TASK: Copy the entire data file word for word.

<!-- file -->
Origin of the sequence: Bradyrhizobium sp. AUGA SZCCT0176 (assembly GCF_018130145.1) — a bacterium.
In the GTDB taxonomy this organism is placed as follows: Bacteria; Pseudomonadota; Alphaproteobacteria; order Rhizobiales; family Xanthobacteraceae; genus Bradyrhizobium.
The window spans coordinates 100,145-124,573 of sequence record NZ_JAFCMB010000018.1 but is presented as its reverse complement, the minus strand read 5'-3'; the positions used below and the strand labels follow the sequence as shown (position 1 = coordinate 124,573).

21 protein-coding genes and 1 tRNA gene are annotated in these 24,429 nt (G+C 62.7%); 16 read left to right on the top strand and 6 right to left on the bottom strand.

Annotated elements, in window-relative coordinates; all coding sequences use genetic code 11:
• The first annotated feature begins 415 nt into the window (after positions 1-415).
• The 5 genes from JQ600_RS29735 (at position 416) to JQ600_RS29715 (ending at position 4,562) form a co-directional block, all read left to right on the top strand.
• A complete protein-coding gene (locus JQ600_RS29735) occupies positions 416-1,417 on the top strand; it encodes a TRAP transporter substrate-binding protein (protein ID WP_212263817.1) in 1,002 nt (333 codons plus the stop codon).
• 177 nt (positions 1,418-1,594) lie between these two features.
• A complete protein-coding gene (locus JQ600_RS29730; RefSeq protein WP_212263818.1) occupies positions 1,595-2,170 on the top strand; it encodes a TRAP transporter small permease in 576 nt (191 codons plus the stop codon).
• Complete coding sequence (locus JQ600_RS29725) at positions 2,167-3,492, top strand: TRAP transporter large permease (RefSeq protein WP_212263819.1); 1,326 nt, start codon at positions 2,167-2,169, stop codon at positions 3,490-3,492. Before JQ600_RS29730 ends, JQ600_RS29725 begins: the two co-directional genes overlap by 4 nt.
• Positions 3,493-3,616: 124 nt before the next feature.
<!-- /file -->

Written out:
Origin of the sequence: Bradyrhizobium sp. AUGA SZCCT0176 (assembly GCF_018130145.1) — a bacterium.
In the GTDB taxonomy this organism is placed as follows: Bacteria; Pseudomonadota; Alphaproteobacteria; order Rhizobiales; family Xanthobacteraceae; genus Bradyrhizobium.
The window spans coordinates 100,145-124,573 of sequence record NZ_JAFCMB010000018.1 but is presented as its reverse complement, the minus strand read 5'-3'; the positions used below and the strand labels follow the sequence as shown (position 1 = coordinate 124,573).

21 protein-coding genes and 1 tRNA gene are annotated in these 24,429 nt (G+C 62.7%); 16 read left to right on the top strand and 6 right to left on the bottom strand.

Annotated elements, in window-relative coordinates; all coding sequences use genetic code 11:
• The first annotated feature begins 415 nt into the window (after positions 1-415).
• The 5 genes from JQ600_RS29735 (at position 416) to JQ600_RS29715 (ending at position 4,562) form a co-directional block, all read left to right on the top strand.
• A complete protein-coding gene (locus JQ600_RS29735) occupies positions 416-1,417 on the top strand; it encodes a TRAP transporter substrate-binding protein (protein ID WP_212263817.1) in 1,002 nt (333 codons plus the stop codon).
• 177 nt (positions 1,418-1,594) lie between these two features.
• A complete protein-coding gene (locus JQ600_RS29730; RefSeq protein WP_212263818.1) occupies positions 1,595-2,170 on the top strand; it encodes a TRAP transporter small permease in 576 nt (191 codons plus the stop codon).
• Complete coding sequence (locus JQ600_RS29725) at positions 2,167-3,492, top strand: TRAP transporter large permease (RefSeq protein WP_212263819.1); 1,326 nt, start codon at positions 2,167-2,169, stop codon at positions 3,490-3,492. Before JQ600_RS29730 ends, JQ600_RS29725 begins: the two co-directional genes overlap by 4 nt.
• Positions 3,493-3,616: 124 nt before the next feature.